A New Day for Human Rights in Russia?

Few saw it coming. In the past 10 years, Russia had pretty much cemented its reputation as the human rights curmudgeon of Europe – unleashing military brutality on its neighbors and its own citizens, using the courts to settle political vendettas, letting cases involving murders of journalists go unsolved. But low and behold, Russia has changed its tune. This week it officially ended opposition to reforming the European Court of Human Rights.

Russia faces a brand new day

The Strasburg-based international court was created in the 1950s to protect democracy and human rights in 47-member countries. In recent years, Russia had been the only member opposing a key reform – Protocol 14 – that would give the court more tooth to hold member countries accountable for crimes and speed up work by requiring fewer judges to oversee individual cases. But this week Russian lawmakers voted to ratify Protocol 14.

The reason for Russian opposition to Protocol 14 was no mystery. The court has ruled against Russia in over 100 cases dealing with Russian atrocities in Chechnya and elsewhere – rulings which Russia has largely ignored.

So is a new era dawning for human rights in Russia? Not likely.

From a political standpoint, the Kremlin can afford to loosen its belt. In the country, there’s no substantial government opposition to speak of, and in the former Soviet states, the idealistic “color” Revolutions of the mid-2000s have ended with a whimper. The one exception is Georgia, but in a European Union report on the 2008 war, for once Georgia – not Russia – was blamed for starting the bloody conflict. And on the global stage, President Obama’s “Reset” button on US-Russia relations has eased fears about US missile systems in Eastern Europe and NATO expansion.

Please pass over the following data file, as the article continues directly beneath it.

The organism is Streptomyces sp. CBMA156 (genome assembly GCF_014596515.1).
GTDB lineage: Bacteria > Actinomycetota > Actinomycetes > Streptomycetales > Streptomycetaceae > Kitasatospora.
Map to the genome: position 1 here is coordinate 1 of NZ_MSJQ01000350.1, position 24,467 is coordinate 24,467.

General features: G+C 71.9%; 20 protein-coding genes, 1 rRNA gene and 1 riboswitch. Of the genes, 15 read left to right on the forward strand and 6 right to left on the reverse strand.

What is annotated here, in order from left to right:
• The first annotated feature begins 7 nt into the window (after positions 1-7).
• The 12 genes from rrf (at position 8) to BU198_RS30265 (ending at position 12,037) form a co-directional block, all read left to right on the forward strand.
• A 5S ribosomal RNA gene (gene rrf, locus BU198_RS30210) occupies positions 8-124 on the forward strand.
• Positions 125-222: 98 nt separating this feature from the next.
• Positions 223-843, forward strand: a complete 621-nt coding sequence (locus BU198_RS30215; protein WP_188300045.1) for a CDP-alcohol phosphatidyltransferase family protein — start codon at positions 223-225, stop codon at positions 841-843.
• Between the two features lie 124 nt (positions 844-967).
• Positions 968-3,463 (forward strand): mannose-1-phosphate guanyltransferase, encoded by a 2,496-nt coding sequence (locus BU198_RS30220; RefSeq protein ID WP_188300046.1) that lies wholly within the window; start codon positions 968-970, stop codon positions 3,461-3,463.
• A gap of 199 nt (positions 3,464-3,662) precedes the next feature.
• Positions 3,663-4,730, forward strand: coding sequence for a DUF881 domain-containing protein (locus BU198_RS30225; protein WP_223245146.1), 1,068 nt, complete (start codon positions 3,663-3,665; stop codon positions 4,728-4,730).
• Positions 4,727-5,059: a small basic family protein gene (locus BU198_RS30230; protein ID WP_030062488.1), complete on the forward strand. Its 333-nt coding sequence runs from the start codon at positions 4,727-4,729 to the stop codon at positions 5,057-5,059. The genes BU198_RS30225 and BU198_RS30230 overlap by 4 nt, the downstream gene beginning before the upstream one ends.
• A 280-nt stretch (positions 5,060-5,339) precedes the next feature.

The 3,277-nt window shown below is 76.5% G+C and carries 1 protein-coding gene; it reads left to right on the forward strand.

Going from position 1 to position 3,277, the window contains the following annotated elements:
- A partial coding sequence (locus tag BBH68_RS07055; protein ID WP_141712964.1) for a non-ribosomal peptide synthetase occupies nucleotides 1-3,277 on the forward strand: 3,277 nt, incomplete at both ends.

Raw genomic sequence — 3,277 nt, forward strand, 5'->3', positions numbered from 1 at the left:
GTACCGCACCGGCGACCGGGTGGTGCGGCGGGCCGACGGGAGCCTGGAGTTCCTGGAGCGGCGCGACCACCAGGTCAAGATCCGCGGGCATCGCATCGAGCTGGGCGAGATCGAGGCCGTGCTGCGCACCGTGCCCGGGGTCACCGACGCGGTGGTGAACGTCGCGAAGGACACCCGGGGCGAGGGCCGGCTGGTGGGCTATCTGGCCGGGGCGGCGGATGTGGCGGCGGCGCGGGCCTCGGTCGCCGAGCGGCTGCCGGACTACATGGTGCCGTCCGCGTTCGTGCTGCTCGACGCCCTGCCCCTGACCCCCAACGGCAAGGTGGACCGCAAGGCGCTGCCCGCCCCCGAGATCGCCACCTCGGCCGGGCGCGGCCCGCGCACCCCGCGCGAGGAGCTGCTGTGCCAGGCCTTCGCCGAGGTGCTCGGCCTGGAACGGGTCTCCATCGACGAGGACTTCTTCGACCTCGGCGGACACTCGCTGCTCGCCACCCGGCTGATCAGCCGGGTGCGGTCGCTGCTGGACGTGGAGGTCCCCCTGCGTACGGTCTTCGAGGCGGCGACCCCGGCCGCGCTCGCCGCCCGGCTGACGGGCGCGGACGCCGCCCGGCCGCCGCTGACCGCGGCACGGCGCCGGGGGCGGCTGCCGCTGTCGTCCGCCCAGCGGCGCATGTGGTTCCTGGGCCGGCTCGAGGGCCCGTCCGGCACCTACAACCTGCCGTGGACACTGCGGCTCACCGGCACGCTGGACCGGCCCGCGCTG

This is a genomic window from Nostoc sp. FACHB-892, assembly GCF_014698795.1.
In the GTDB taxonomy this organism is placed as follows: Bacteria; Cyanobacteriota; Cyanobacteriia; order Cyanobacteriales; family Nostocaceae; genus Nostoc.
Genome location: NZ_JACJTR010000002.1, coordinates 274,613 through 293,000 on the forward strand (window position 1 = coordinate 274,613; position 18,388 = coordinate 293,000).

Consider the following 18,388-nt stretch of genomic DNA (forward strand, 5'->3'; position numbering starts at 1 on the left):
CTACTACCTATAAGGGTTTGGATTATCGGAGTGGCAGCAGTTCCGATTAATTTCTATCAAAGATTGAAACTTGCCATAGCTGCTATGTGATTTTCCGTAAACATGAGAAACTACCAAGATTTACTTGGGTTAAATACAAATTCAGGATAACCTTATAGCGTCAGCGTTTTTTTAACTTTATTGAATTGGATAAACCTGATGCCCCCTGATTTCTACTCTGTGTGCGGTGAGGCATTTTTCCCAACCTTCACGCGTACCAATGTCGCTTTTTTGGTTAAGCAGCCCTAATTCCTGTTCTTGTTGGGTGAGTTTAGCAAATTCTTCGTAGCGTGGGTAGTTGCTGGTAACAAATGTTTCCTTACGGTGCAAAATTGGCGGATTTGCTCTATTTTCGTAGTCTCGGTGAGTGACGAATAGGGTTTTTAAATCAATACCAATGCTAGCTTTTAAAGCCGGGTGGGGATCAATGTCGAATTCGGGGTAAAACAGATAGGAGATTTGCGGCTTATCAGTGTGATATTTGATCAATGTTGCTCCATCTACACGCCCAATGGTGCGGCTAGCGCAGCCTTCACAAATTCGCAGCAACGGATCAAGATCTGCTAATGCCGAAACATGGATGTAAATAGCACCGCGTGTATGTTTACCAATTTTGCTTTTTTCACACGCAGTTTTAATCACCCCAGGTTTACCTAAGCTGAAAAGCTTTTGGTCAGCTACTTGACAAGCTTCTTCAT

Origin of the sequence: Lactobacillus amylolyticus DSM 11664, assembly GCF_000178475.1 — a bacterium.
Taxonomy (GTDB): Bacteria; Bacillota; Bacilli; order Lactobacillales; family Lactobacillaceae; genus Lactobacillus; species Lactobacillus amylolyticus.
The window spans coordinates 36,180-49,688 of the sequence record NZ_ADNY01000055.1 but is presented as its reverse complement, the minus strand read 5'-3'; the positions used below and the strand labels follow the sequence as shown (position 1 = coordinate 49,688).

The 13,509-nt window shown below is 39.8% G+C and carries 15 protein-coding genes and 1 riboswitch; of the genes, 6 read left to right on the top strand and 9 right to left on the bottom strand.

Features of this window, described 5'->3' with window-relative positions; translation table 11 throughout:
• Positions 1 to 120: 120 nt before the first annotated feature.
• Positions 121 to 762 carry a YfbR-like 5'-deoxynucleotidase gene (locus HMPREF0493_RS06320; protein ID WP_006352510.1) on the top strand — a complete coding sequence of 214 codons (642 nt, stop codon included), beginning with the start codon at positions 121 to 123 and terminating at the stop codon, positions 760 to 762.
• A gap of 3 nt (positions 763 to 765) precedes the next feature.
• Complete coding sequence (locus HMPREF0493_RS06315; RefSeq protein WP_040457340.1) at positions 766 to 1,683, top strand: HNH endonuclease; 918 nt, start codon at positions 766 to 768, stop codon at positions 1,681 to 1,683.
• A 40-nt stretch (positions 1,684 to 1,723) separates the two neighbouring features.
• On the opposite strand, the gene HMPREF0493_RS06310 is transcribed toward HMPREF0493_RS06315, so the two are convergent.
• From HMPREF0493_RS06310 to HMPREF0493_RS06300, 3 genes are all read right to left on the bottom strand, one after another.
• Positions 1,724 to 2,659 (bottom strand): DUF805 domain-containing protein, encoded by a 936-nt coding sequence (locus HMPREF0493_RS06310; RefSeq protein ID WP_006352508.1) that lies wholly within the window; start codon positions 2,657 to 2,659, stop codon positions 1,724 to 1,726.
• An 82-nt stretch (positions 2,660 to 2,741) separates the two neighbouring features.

Also, while the political elite may feel more secure to undergo international rebukes on human rights, an economically chastened Russia sees the benefits – or even the necessity – of greater international integration in the wake of the global economic crisis, particularly with its richest neighbor, the Europe Union.

So Russia has every reason to put forth a better face on human rights – and little to lose. But on the Moscow streets, has anything changed?

On New Year’s Eve, Moscow Police arrested a group of peaceful protesters holding an unauthorized “March of Dissent” against the Kremlin. One of those arrested was 82-year-old Lyudmila Alekseyev, who heads the Moscow Helsinki group and was the 2009 winner of the Sakharov Prize for Freedom of Thought.

- Ivan Weiss